Budget 2016: There are tremendous expectations from FM Arun Jaitley and all the ‘magic’ it is supposed to unleash. As always, we are likely to be disappointed at the lack...
Budget 2016: There are tremendous expectations from FM Arun Jaitley and all the ‘magic’ it is supposed to unleash. As always, we are likely to be disappointed at the lack of REALLY big bang announcements and reforms. Part of that is the maturing process of the nation’s economy, where it is not necessary that ALL big bang reforms are announced at the time of the budget. India arguably remains one of the few countries in the world where the passing of the annual budget is such a mega event. In most countries it is a non-event that very few of the citizens even pay attention to! Having said that, there are of course our expectations from the budget, partly because it hasn’t (yet) happened in the regular course of events. These expectations revolve around the flagship ‘Digital India’ program launched by the government (as a slogan).
Digital India, if successful, is important because it is the solution to a number of the challenges India faces:
– It is a strong mechanism for bridging the rural/urban digital divide
– It will hopefully spur rural economies, thus allowing enterprises to truly leverage ‘bottom of the pyramid’ commercial opportunities in an easier manner than they can today. And, more importantly, it will hopefully create job opportunities in the rural areas, preventing the massive uncontrolled migration to cities that is challenging most cities’ infrastructure.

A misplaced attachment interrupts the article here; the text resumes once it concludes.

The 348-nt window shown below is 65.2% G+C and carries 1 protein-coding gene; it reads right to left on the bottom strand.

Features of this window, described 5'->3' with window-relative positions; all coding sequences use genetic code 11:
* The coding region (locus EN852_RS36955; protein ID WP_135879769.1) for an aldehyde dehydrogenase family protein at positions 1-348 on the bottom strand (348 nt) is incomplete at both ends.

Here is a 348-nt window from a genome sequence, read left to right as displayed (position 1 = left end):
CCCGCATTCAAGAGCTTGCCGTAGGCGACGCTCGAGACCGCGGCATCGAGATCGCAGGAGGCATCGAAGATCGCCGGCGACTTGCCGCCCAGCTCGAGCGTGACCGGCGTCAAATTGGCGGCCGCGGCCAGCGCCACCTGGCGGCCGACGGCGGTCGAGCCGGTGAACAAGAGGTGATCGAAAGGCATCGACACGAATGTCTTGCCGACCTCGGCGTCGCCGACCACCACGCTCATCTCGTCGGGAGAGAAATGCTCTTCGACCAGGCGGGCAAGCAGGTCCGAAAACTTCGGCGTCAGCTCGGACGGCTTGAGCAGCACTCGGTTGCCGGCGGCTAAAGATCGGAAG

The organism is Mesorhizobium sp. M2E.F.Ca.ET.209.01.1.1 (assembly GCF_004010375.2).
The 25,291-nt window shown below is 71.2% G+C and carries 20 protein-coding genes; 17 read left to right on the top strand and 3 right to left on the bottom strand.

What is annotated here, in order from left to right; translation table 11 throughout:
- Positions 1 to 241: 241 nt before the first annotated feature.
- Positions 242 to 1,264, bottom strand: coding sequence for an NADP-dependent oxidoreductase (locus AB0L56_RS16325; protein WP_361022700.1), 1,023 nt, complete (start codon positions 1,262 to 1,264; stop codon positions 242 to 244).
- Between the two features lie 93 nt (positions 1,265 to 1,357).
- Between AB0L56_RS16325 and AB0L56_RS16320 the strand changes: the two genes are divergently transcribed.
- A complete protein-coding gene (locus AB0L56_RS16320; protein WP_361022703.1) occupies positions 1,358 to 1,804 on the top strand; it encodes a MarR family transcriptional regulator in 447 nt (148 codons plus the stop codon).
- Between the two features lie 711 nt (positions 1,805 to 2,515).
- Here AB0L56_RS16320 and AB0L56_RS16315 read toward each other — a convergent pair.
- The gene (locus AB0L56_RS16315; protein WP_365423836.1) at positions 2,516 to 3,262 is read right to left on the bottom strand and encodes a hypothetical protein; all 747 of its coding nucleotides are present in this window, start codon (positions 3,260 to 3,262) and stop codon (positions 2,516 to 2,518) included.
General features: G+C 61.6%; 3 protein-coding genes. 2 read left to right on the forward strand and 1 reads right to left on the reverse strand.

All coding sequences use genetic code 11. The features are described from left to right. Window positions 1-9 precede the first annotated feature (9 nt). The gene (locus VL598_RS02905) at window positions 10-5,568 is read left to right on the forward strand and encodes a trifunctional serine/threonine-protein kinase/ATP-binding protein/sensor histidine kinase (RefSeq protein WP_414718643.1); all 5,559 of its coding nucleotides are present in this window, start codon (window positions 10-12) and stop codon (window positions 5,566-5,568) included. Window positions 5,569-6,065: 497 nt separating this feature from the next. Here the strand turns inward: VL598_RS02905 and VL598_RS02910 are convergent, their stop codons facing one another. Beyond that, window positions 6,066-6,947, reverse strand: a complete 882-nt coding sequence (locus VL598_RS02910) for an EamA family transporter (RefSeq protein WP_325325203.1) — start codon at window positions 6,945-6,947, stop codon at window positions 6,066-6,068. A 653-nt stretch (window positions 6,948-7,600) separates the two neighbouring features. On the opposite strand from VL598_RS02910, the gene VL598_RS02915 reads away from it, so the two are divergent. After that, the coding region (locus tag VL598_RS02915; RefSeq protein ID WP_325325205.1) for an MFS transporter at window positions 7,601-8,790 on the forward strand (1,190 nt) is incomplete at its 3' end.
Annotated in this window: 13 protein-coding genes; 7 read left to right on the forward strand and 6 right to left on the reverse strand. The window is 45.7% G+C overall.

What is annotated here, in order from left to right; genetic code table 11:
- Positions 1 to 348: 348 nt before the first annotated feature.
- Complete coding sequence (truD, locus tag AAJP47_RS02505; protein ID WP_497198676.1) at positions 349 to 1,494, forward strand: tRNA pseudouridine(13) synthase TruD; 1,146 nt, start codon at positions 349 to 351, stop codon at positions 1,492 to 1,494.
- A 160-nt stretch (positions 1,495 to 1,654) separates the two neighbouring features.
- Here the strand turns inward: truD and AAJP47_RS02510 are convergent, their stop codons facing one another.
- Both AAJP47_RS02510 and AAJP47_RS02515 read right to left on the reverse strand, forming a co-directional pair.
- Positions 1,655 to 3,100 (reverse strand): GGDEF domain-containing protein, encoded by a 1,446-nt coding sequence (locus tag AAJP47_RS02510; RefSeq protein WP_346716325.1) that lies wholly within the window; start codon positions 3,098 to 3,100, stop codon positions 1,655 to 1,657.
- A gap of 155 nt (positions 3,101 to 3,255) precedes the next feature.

– It is India’s best chance of leveraging our massive demographic advantage in the world and truly creating a demographic dividend, as opposed to a demographic disaster.
– It is also the foil which can further catalyse the recent heartening trends towards increased innovation and the start-up economy gathering speed.
So, what does the budget need to do?
– Accelerate the ‘ease of doing business’ activity that has been going on for some time now.
– Create an investment regime and climate that incents successful start-ups to remain Indian enterprises as opposed to migrating to Singapore, US, Australia et al!
– Improve the IP protection climate. No country can become a technology super-power without very strong IP protection laws AND enforcement in place. We have a long way to go here.
– Make a strong statement as regards STABLE policies where continuity of direction is ASSURED. A key step was taken with the taxation issue – this needs to be extended and the business community across the board needs to have comfort that there won’t be massive (sometimes draconian) reversal of direction of key policies.
– Continue to focus on education reform. We are still in the situation where, anecdotally, only 25-30% of our graduates are readily employable. This HAS to change and is not a sustainable path to getting a demographic dividend.
– And create an environment where the entire country does not hold its breath on every February 29th!”
(The author is VP & Gartner Fellow, Country Manager Research (India), Gartner)